Since the geological history of the world's largest nation is as big as the nation itself, and since I don't have a master familiarity with Russia's formation over hundreds of millions of years, I'm not going to delve into backstory and instead plunge straight into this Russia in an alternate Earth.
250-200 million years ago--Pangaea
All the continents have joined together to create a singular supercontinent.
The brown lines are mountain ranges varying in height above sea level from 23,000 to 33,500 feet. The orange arrows show which direction the continents were moving which resulted in these mountainous crashes. (Pay particular attention to Eurasia--this will prove useful for the question.)
200 million years of erosion can bring about a lot of changes on the mountains and plateaus, just to bring it up.
60-43 million years ago--Siberian Traps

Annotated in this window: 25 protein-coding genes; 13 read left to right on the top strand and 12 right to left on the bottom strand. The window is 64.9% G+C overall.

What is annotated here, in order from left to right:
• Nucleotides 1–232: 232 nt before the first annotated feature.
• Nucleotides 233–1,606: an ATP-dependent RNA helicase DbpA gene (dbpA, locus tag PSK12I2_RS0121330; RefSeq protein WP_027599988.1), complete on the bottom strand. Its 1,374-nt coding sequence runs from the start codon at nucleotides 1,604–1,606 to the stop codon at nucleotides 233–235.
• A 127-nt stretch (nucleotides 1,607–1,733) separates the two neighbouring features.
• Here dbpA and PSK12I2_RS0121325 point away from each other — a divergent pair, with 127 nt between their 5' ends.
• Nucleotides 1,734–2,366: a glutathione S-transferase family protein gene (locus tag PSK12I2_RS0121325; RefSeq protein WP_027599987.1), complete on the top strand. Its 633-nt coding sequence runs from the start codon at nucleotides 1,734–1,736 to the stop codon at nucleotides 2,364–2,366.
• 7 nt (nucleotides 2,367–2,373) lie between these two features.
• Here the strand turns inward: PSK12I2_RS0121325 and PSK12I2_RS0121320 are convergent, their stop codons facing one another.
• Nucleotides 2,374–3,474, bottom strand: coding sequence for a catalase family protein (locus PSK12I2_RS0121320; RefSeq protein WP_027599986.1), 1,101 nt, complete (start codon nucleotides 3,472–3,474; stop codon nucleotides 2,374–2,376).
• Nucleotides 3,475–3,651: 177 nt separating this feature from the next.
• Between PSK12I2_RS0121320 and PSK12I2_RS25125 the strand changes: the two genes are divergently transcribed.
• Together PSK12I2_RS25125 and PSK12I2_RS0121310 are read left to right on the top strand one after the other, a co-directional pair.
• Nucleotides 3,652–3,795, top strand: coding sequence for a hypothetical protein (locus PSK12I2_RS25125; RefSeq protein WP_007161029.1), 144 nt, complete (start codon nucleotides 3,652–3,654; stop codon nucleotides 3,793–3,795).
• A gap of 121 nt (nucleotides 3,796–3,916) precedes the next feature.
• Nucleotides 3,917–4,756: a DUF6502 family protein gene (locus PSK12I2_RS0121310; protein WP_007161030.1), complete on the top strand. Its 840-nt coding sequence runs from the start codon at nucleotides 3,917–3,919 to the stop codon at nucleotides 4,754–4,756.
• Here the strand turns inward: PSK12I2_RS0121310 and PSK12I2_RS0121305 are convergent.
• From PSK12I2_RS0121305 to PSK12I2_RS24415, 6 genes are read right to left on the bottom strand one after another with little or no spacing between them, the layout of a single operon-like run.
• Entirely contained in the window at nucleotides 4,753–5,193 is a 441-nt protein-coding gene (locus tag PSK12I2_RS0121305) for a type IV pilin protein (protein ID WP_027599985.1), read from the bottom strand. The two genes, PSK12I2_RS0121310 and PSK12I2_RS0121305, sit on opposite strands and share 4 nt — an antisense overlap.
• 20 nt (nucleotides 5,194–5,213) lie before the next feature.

Eurasia at that length of time was subject to a series of lava flows, the cracks from which the lava oozed from presented in the map below on red:
The short-reds were fast-moving but blocky--even jagged--a'a lava. The long-reds were the runnier and slower-moving pahoehoe lava.
These eruptions combined to create a total volume of 77 million cubic miles and a maximum thickness of two-and-a-half miles. Yet the eruptions were so slow on average that they did not result in any mass extinction.
Since both major events happened millions of years ago, Russia would still fall victim to erosion. But even if we do take erosion into consideration, what kinds of landscapes and topographies would these two major events result in for 21st-century Russia? Would we still see vast, singular bands of boreal forests and steppes, or would we expect to see Russia hosting a wider variety of habitats?